As you probably already know, these cars are set up with torsion bars instead of regular springs in the front.
The stiffness of normal springs is measured by the spring rate. Torsion bars are measured by their diameter, the thicker the stiffer. For this project, I decided to use 23mm torsion bars. These should hopefully give me ample stiffness for occasional track and auto-x use, but still be forgiving enough for street use. Other common sizes are 27mm and 29mm. I ordered mine from OPM Autosports, which are actually manufactured by Sway-A-Way company. Lightspeed also sells torsion bars.
First, take a look at the following photo. The pars I will be discussing are labeled. Note the actual torsion bar is inside the torque tube, and runs from the end cap all the way forward to the control arm. Also note the end cap faces toward the rear of the car, and the control arm is to the front. The side of the cross member laying upward here is normally toward the ground when installed (the cross member is upside-down).
1.) Remove the adjuster nut. This will relieve tension on the torsion bar, making it easier to remove. This not will probably be stubborn. I needed an air impact to get it to move.
2.) Remove the end cap and the rubber cover under it. There should also be rubber caps on the front end of the torsion bar, on the control arm. Remove these also. (they just pull off) This will expose the ends of the torsion bar.
3.) Look at the back end of the torsion bar. There is a ring clip on it that you need to remove. Use an external ring clip removal tool.
4.) You need to hammer the torsion bar toward the front of the car to remove it. There are a few ways to do this. First off, I do not recommend you hammer directly on the torsion bar to break it free! There is a chance you can mushroom the end, then it will be very difficult to remove. If you have an air hammer, great! Use the end that looks like a spike, and hammer on the dimple on the end of the torsion bar. Your other option is to use an impact grade socket, and place it on the end of the torsion bar, then hammer on that. I used an impact socket and a sledge hammer to free mine. Note that once you get the bar to move, it will move pretty easily. Hammer the torsion bar forward just far enough so that you can see the ring clip that is on the front side. Do not hammer the torsion bar all the way free of the front splines!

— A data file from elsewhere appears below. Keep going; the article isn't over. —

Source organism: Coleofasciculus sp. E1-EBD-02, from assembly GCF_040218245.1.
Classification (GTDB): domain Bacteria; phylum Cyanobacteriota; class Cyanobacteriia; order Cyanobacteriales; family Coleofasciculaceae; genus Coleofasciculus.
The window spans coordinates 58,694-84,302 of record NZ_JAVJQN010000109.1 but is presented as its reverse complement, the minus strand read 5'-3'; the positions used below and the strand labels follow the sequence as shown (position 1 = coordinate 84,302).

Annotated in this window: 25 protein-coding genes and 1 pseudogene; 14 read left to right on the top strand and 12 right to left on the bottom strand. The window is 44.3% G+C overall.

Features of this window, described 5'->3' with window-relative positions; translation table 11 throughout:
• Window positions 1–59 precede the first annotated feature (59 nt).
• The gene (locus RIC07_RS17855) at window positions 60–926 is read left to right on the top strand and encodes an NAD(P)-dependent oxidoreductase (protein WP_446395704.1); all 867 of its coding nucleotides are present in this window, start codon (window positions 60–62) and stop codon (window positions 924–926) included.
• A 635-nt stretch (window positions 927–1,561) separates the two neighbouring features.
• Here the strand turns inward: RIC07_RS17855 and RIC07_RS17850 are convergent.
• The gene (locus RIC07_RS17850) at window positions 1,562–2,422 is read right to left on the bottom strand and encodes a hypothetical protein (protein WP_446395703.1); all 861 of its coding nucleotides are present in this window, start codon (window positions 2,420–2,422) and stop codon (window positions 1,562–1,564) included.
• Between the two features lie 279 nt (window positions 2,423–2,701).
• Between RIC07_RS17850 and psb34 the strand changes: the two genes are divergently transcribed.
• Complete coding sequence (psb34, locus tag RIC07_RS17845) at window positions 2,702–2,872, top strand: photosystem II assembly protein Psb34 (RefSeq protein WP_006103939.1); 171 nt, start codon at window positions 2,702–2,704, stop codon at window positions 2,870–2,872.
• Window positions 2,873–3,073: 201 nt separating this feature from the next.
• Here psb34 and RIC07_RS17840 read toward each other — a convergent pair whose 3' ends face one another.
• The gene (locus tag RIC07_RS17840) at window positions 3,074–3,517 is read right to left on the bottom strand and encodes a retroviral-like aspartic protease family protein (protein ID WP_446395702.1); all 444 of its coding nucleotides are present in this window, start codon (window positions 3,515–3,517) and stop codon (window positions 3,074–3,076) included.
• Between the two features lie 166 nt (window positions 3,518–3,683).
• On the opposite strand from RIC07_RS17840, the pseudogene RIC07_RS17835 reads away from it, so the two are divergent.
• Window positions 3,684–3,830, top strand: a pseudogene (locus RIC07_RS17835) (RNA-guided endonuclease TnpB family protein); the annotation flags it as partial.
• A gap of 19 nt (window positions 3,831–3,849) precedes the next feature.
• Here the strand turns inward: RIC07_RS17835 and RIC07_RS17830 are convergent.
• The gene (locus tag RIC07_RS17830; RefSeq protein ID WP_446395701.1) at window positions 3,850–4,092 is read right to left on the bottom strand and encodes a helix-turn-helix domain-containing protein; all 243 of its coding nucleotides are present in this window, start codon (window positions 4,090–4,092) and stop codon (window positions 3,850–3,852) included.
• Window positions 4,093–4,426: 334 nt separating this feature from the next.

5.) Remove the metal ring clip from the front end of the torsion bar, by the control arm. You can pry it off with a small flat-head screwdriver.
6.) Grab the torque tube, and pull it straight back, away from the cross member. It should slide off. If it won't move, tap the front end of the torsion bar, and that should move the torque tube back, along with the torsion bar. The torque tube and torsion bar will both side out of the back side of the cross member, away from the control arms, toward the rear of the car.
That's it! Installation is the opposite of the above steps. I would recommend putting some fresh grease on the rubber seals on the ends of the torque tubes, as shown below. One thing to note on installation is that the diameter of the ends of the torsion bars, where the splines are, is different on each side, so there is a definite front and back side to each torsion bar... they will only install one way. There is also a difference for left and right sides. The side should be stamped onto an end of the torsion bar... either an "L" or an "R". Also note there is a key spline on each side, which is basically just a missing spline. You will have to twist the torsion bars some to get the key splines to line back up when reinstalling.
I replaced my stock torsion bars with 23mm bars. As you can see, they are considerably thicker.
Here is all the stuff ready to be reassembled.
After I installed my new torsion bars, I noticed a definite problem. I had installed the new torsion bars on the proper key splines, but after the torque tubes were put on, it looked like this...
Now look closely at the height of the adjustment nut location on each torque tube... one is way up, and one is way down! The problem: the key spline is incorrect on one of the torsion bars! Needless to say, I was not pleased to discover this. I had to take the torsion bar back out of one side, and make a new keyway spline. Luckily, this is as easy as finding out where you want the key spline to be, grabbing your handy dremmel, and grinding away one of the splines, to make a valley on the torsion bar that is twice as wide as normal. You can see my new keyway spline in the next photo. This fixed my problem. Also note that you couldmake a new keyway spline if you want to install your torsion bars rotated further than stock, which would allow you to raise or lower the car further than the stock adjustment allows. This is good for cars that will be used mostly on a track.